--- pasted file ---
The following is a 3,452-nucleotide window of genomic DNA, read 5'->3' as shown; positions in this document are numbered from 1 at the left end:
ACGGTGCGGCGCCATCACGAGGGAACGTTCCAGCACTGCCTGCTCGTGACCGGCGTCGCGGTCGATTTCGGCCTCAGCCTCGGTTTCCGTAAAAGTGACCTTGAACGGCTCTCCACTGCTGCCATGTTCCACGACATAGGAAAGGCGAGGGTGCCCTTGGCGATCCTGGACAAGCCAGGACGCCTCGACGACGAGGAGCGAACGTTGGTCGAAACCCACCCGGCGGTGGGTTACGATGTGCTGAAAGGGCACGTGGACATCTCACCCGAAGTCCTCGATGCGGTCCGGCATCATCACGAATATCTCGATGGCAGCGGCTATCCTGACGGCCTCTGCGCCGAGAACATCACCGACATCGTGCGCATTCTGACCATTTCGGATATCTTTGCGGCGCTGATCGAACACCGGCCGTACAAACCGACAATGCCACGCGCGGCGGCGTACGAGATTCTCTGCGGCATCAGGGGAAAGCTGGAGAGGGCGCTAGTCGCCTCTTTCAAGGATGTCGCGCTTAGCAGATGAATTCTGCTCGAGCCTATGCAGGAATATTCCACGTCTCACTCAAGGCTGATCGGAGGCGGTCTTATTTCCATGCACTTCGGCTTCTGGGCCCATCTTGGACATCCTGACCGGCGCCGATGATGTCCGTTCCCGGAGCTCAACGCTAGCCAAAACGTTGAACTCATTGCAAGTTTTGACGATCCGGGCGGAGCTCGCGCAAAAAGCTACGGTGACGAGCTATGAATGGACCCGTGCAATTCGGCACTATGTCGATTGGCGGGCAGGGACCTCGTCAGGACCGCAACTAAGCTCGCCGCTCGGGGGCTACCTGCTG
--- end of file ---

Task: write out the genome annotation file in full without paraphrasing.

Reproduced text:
The following is a 3,452-nucleotide window of genomic DNA, read 5'->3' as shown; positions in this document are numbered from 1 at the left end:
ACGGTGCGGCGCCATCACGAGGGAACGTTCCAGCACTGCCTGCTCGTGACCGGCGTCGCGGTCGATTTCGGCCTCAGCCTCGGTTTCCGTAAAAGTGACCTTGAACGGCTCTCCACTGCTGCCATGTTCCACGACATAGGAAAGGCGAGGGTGCCCTTGGCGATCCTGGACAAGCCAGGACGCCTCGACGACGAGGAGCGAACGTTGGTCGAAACCCACCCGGCGGTGGGTTACGATGTGCTGAAAGGGCACGTGGACATCTCACCCGAAGTCCTCGATGCGGTCCGGCATCATCACGAATATCTCGATGGCAGCGGCTATCCTGACGGCCTCTGCGCCGAGAACATCACCGACATCGTGCGCATTCTGACCATTTCGGATATCTTTGCGGCGCTGATCGAACACCGGCCGTACAAACCGACAATGCCACGCGCGGCGGCGTACGAGATTCTCTGCGGCATCAGGGGAAAGCTGGAGAGGGCGCTAGTCGCCTCTTTCAAGGATGTCGCGCTTAGCAGATGAATTCTGCTCGAGCCTATGCAGGAATATTCCACGTCTCACTCAAGGCTGATCGGAGGCGGTCTTATTTCCATGCACTTCGGCTTCTGGGCCCATCTTGGACATCCTGACCGGCGCCGATGATGTCCGTTCCCGGAGCTCAACGCTAGCCAAAACGTTGAACTCATTGCAAGTTTTGACGATCCGGGCGGAGCTCGCGCAAAAAGCTACGGTGACGAGCTATGAATGGACCCGTGCAATTCGGCACTATGTCGATTGGCGGGCAGGGACCTCGTCAGGACCGCAACTAAGCTCGCCGCTCGGGGGCTACCTGCTG